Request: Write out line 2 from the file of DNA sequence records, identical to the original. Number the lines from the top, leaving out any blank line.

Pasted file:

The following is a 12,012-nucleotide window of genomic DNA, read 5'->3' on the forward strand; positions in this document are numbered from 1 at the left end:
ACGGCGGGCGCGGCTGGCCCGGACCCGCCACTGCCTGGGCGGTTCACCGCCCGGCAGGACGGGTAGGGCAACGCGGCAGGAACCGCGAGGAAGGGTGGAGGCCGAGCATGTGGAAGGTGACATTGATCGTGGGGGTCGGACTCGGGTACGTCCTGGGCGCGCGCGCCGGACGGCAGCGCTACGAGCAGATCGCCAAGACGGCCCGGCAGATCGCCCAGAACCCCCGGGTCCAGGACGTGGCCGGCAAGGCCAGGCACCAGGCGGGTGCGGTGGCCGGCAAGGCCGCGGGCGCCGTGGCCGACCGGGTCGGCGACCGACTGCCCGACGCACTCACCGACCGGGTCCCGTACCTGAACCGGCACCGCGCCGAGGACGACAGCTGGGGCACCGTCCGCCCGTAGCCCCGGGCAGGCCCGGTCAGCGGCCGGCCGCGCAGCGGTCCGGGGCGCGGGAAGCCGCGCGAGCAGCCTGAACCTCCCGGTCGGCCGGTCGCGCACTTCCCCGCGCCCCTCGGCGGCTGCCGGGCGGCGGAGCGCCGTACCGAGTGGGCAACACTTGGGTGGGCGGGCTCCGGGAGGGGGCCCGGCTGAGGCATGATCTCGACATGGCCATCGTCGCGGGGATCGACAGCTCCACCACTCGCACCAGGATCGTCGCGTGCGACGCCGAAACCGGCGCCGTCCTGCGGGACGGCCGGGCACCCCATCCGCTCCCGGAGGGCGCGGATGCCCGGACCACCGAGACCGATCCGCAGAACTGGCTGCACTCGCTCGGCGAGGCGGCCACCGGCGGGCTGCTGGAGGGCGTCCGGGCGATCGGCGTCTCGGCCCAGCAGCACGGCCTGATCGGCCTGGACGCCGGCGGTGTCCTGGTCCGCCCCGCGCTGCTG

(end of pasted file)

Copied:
ACGGCGGGCGCGGCTGGCCCGGACCCGCCACTGCCTGGGCGGTTCACCGCCCGGCAGGACGGGTAGGGCAACGCGGCAGGAACCGCGAGGAAGGGTGGAGGCCGAGCATGTGGAAGGTGACATTGATCGTGGGGGTCGGACTCGGGTACGTCCTGGGCGCGCGCGCCGGACGGCAGCGCTACGAGCAGATCGCCAAGACGGCCCGGCAGATCGCCCAGAACCCCCGGGTCCAGGACGTGGCCGGCAAGGCCAGGCACCAGGCGGGTGCGGTGGCCGGCAAGGCCGCGGGCGCCGTGGCCGACCGGGTCGGCGACCGACTGCCCGACGCACTCACCGACCGGGTCCCGTACCTGAACCGGCACCGCGCCGAGGACGACAGCTGGGGCACCGTCCGCCCGTAGCCCCGGGCAGGCCCGGTCAGCGGCCGGCCGCGCAGCGGTCCGGGGCGCGGGAAGCCGCGCGAGCAGCCTGAACCTCCCGGTCGGCCGGTCGCGCACTTCCCCGCGCCCCTCGGCGGCTGCCGGGCGGCGGAGCGCCGTACCGAGTGGGCAACACTTGGGTGGGCGGGCTCCGGGAGGGGGCCCGGCTGAGGCATGATCTCGACATGGCCATCGTCGCGGGGATCGACAGCTCCACCACTCGCACCAGGATCGTCGCGTGCGACGCCGAAACCGGCGCCGTCCTGCGGGACGGCCGGGCACCCCATCCGCTCCCGGAGGGCGCGGATGCCCGGACCACCGAGACCGATCCGCAGAACTGGCTGCACTCGCTCGGCGAGGCGGCCACCGGCGGGCTGCTGGAGGGCGTCCGGGCGATCGGCGTCTCGGCCCAGCAGCACGGCCTGATCGGCCTGGACGCCGGCGGTGTCCTGGTCCGCCCCGCGCTGCTG